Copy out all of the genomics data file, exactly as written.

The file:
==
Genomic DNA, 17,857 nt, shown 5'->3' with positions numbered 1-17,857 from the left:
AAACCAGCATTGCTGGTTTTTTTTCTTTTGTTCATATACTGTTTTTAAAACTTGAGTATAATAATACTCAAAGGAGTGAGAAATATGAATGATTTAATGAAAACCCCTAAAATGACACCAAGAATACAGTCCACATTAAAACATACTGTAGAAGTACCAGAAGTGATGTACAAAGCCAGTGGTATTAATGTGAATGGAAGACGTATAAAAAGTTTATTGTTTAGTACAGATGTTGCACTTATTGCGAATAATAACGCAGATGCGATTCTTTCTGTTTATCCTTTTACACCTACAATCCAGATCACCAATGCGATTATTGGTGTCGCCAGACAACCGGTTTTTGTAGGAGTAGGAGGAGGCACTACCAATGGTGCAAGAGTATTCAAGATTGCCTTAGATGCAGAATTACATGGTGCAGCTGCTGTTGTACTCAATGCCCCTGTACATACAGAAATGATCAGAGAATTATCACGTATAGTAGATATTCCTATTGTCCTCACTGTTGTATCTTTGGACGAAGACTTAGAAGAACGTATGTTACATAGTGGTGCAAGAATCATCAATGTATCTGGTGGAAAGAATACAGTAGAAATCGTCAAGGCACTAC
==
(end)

Genomic DNA, 17,857 nt, shown 5'->3' with positions numbered 1-17,857 from the left:
AAACCAGCATTGCTGGTTTTTTTTCTTTTGTTCATATACTGTTTTTAAAACTTGAGTATAATAATACTCAAAGGAGTGAGAAATATGAATGATTTAATGAAAACCCCTAAAATGACACCAAGAATACAGTCCACATTAAAACATACTGTAGAAGTACCAGAAGTGATGTACAAAGCCAGTGGTATTAATGTGAATGGAAGACGTATAAAAAGTTTATTGTTTAGTACAGATGTTGCACTTATTGCGAATAATAACGCAGATGCGATTCTTTCTGTTTATCCTTTTACACCTACAATCCAGATCACCAATGCGATTATTGGTGTCGCCAGACAACCGGTTTTTGTAGGAGTAGGAGGAGGCACTACCAATGGTGCAAGAGTATTCAAGATTGCCTTAGATGCAGAATTACATGGTGCAGCTGCTGTTGTACTCAATGCCCCTGTACATACAGAAATGATCAGAGAATTATCACGTATAGTAGATATTCCTATTGTCCTCACTGTTGTATCTTTGGACGAAGACTTAGAAGAACGTATGTTACATAGTGGTGCAAGAATCATCAATGTATCTGGTGGAAAGAATACAGTAGAAATCGTCAAGGCACTAC